Last weekend we held the first of a series of Landscape Workshop, led by visiting tutor Hayley Anderson, through which we be developing a forest-garden within the campus and its environs.
Participant Sarah Parker describes the weekend below (full blog post here).
Set in 130 hectres of woodland, Hooke Park is home to the Architectural Association (AA’s) woodland campus, where for the last three decades, architects and students have been designing and making the buildings on the site using experimental timber construction techniques and rural architecture. This historic rural landscape provides an alternative to urban-based architecture schools and provides a unique place for learning. The ambitions of the landscape match that of the architecture.
To embrace this context the aims of AA’s landscape masterplan is to create an edible forest garden through the site with a combination of nut and fruit trees with herbs, salads and vegetables below. Eventually a pond and swale system will be introduced.
Indigenous cultures have a history of forest gardening. Unlike conventional cultivation which relies on pesticides and fertilisers, forest gardening is based on replicating evolutionary woodland ecosystems where food production and land management uses the principle of succession with vegetation building up in layers from grassland to the forest canopy.
Soil is a living organism. The problem with the clay loam on the campus is that it has been compacted by 30 years of construction, so is very low in nutrients. Rather than dig the soil over, grasses mixes with self-seeding pioneer plants such as dock and dandelion (green manure) have been planted to improve soil health. The next step is to make the soil more fertile with manure and compost.
Led by Hayley Anderson, tutor, architect, horticulturalist and designer of the Hooke forest garden, the first task ADP volunteers had to do was to prepare the ground around the Big Shed so that planting could take place in the future. One group was tasked with preparing seed beds, and the other with constructing super-composts based on layers of green compost and locally sourced cow manure.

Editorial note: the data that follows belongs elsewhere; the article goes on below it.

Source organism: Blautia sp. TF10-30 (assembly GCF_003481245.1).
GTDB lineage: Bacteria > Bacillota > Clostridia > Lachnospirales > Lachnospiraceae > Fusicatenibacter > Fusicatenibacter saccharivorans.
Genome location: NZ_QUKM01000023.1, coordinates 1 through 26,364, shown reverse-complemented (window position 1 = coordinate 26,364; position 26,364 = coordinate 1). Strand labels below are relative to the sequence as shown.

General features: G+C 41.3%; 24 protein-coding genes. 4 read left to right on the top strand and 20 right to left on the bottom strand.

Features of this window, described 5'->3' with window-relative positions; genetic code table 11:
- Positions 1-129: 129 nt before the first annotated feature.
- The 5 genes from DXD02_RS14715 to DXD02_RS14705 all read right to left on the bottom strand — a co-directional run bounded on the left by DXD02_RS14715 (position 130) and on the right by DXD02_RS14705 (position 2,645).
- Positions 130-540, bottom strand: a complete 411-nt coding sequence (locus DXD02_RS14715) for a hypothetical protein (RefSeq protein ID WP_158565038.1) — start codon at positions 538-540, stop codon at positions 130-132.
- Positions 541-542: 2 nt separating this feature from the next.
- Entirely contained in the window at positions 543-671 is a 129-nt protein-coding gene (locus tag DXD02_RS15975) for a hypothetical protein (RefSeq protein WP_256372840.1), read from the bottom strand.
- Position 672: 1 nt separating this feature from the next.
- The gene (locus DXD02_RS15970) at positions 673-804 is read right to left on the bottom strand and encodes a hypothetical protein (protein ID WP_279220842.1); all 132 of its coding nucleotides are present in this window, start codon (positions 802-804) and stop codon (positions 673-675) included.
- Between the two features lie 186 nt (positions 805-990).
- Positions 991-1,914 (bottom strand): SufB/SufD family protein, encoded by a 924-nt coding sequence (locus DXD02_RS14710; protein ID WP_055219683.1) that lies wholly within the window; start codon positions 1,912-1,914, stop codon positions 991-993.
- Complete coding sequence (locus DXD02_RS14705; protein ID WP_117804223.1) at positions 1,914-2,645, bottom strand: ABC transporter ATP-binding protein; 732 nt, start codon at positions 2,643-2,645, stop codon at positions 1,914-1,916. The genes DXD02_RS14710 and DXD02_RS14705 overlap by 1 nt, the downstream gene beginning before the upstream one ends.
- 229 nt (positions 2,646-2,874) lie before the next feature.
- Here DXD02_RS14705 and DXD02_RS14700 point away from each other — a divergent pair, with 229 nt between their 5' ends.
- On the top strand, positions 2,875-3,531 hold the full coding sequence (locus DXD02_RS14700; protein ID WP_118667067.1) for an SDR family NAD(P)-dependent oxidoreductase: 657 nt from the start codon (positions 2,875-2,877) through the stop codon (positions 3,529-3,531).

Constructed on foundations of branches to let air circulate, ADP volunteers constructed ‘compost lasagne’ stacks where ‘green’ nettles, ‘brown’ manure and sawdust (from the sawmill on site) were laid on top of each other in layers. In six months the stack will have rotted down creating rich organic matter that will nourish the soil.
The whole approach the AA is taking is based on permaculture – working with, rather than against nature. It’s a slow process, and Hayley and her team will not see the fruits of their labour for at least another 20 years.
The campus landscape is being used as a learning tool showcasing an alternative way of growing crops. Hooke wants to introduce a variety of different plants, fruit trees and perennials, which will complement the kitchen garden and provide “gatherer” type crops. With predictions of higher rainfall in the winter and less in the summer, there is also a shift away from pure native species mixes to growing species that grow well in climate change scenarios such as mid-European or Asian climates.
Hooke’s Estate and Development Manager Jez Ralph whose background is in forestry, joined for part of the weekend. His interest in ruralism and the future of farming, forestry and rural social-economics added another dimension to the weekend.